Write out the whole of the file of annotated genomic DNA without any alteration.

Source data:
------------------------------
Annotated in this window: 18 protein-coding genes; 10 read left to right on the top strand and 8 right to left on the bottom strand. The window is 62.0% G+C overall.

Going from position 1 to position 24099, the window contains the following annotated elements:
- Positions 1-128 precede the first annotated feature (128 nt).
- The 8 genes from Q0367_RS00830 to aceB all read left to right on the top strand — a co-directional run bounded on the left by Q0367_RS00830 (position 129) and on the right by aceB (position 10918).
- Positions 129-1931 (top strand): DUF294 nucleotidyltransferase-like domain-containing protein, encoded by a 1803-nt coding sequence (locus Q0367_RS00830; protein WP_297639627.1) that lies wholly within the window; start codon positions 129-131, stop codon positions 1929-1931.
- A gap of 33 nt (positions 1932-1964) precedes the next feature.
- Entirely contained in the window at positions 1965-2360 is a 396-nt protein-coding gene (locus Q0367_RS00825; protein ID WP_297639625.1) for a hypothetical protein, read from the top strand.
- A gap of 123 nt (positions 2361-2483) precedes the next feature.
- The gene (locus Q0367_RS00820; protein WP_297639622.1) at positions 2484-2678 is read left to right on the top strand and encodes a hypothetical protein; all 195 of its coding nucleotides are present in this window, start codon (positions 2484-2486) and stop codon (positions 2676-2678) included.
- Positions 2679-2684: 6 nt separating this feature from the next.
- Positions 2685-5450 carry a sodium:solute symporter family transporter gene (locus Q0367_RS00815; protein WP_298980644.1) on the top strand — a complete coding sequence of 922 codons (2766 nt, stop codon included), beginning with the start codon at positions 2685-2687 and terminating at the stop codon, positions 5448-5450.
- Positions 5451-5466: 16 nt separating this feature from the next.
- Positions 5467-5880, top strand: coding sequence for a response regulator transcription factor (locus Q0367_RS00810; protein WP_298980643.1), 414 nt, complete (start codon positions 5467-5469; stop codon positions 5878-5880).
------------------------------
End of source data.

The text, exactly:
Annotated in this window: 18 protein-coding genes; 10 read left to right on the top strand and 8 right to left on the bottom strand. The window is 62.0% G+C overall.

Going from position 1 to position 24099, the window contains the following annotated elements:
- Positions 1-128 precede the first annotated feature (128 nt).
- The 8 genes from Q0367_RS00830 to aceB all read left to right on the top strand — a co-directional run bounded on the left by Q0367_RS00830 (position 129) and on the right by aceB (position 10918).
- Positions 129-1931 (top strand): DUF294 nucleotidyltransferase-like domain-containing protein, encoded by a 1803-nt coding sequence (locus Q0367_RS00830; protein WP_297639627.1) that lies wholly within the window; start codon positions 129-131, stop codon positions 1929-1931.
- A gap of 33 nt (positions 1932-1964) precedes the next feature.
- Entirely contained in the window at positions 1965-2360 is a 396-nt protein-coding gene (locus Q0367_RS00825; protein ID WP_297639625.1) for a hypothetical protein, read from the top strand.
- A gap of 123 nt (positions 2361-2483) precedes the next feature.
- The gene (locus Q0367_RS00820; protein WP_297639622.1) at positions 2484-2678 is read left to right on the top strand and encodes a hypothetical protein; all 195 of its coding nucleotides are present in this window, start codon (positions 2484-2486) and stop codon (positions 2676-2678) included.
- Positions 2679-2684: 6 nt separating this feature from the next.
- Positions 2685-5450 carry a sodium:solute symporter family transporter gene (locus Q0367_RS00815; protein WP_298980644.1) on the top strand — a complete coding sequence of 922 codons (2766 nt, stop codon included), beginning with the start codon at positions 2685-2687 and terminating at the stop codon, positions 5448-5450.
- Positions 5451-5466: 16 nt separating this feature from the next.
- Positions 5467-5880, top strand: coding sequence for a response regulator transcription factor (locus Q0367_RS00810; protein WP_298980643.1), 414 nt, complete (start codon positions 5467-5469; stop codon positions 5878-5880).